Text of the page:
Uneven Progress
Minnesota has appropriated one-time grant funding to expand access to respite care for older adults in the 2021 and 2023 state budgets, but has yet to make a long-term commitment to this essential service. The Alzheimer's Association urges policymakers to invest in base funding for respite care grants so that more people can have they support they need to continue caring for a loved one in their home.

Aging Affects Everyone
An aging Minnesota means that families will look different as well. We need to equip young Minnesotans with the tools to understand what healthy aging and dementia look like, as well as resources on how they can reduce their risk for developing dementia in the future.

Health Brain Initiative Road Map
The Centers for Disease Control and Prevention (CDC) and the Alzheimer's Association partnered to create the Healthy Brain Initiative Road Map with recommendations for state and federal policy makers on the public health response to Alzheimer's disease. This report found that structured classroom discussions with peers can help reduce the stigma around brain health. Regular, routine conversations about dementia can also better support the many children who are living with or have family members with Alzheimer’s disease.

Healthy Aging and Dementia Curriculum
Minnesota should create a voluntary health curriculum module on Healthy Aging and dementia for grades 6-12. This comes without a mandate and individual schools will have the option to use this curriculum. This would raise awareness about Alzheimer's disease and other dementias, equip young people with the tools to recognize the warning signs of dementia and how to better support their loved ones and provide information on how to reduce the risk of developing dementia. Please support Alzheimer's Association legislation to create this curriculum.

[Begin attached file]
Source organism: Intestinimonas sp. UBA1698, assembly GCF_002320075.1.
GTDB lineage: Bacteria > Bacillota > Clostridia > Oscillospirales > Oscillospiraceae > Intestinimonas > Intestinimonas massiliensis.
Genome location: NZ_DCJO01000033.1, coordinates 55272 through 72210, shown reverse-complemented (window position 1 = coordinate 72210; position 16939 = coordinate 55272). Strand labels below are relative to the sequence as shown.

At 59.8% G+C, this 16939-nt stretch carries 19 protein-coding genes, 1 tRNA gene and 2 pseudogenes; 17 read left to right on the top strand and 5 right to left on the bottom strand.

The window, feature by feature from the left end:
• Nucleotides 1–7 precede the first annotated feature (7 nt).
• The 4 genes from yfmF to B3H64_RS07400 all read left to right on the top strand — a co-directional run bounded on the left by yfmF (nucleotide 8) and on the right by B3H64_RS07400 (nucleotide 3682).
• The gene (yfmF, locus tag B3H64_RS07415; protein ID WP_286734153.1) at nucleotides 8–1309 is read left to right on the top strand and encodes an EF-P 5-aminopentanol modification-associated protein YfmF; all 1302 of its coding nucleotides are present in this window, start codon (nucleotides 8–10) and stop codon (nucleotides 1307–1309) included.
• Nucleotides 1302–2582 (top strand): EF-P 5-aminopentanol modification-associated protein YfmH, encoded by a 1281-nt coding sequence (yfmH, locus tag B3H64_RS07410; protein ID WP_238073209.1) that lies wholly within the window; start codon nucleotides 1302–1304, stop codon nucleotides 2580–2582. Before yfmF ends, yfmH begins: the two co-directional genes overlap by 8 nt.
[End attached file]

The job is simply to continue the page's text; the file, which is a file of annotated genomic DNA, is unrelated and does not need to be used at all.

Download the 2024 MN Policy Priorities [PDF]

North Dakota 2024 Policy Priorities

State Dementia Coordinator and Advisory Council
North Dakota needs a dedicated position within the chronic conditions division of the Department of Health and Human Services (DHHS) to change the trajectory of Alzheimer's and dementia in the the state. There are currently 19,000 unpaid caregivers providing care to 15,000 people aged 65 and older who are living with Alzheimer's disease in North Dakota. A State Dementia Coordinator and Advisory Council are an integral part of a robust public health response to the increasing number of North Dakotans living with dementia.

State Demographics
The Behavioral Risk Factor Surveillance System (BRFSS) collected data on six risk factors for cognitive decline: Midlife Hypertension (age 45-64), Physical Inactivity, Midlife Obesity (age 45-64), Diabetes, Smoking (age 45 and older), and Poor Sleep (less than 6 hours per night). These risk factors increase the risk of cognitive decline and may also increase the risk of developing dementia. In North Dakota: 66.3 percent of people report having at least one of the five risk factors excluding sleep.

Potential Impacts
Medicaid currently spends $190 million annually on Alzheimer's care in the state. A position dedicated to coordinating the response to this as a public health issue is warranted when Medicaid costs for Alzheimer's care are projected to increase over thirteen percent by 2025. The addition of a State Dementia Coordinator will also result in a subject matter expert within DHHS who is capable of evaluating the effectiveness of existing and future policy efforts intended to serve North Dakotans living with dementia.

Implementation of State Plan
North Dakota invested in creating a robust Alzheimer's and Dementia State Plan, published in 2022, that has yet to be fully implemented. A State Dementia Coordinator, working with an Alzheimer's and Dementia Advisory Council, can develop a strategic work plan to fully implement the state plan. The state has also missed federal funding opportunities through the Building Our Largest Dementia (BOLD) Infrastructure Grant.
While there was support in DHHS to pursue the funds, there was no staff in the agency to take on the project.

Download the 2024 ND Policy Priorities [PDF] 

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Chapter Contact(s)

Chapter Headquarters
Minnesota-North Dakota
12701 Whitewater Drive, Suite 290
Minnetonka, MN 55343
Phone 952.830.0512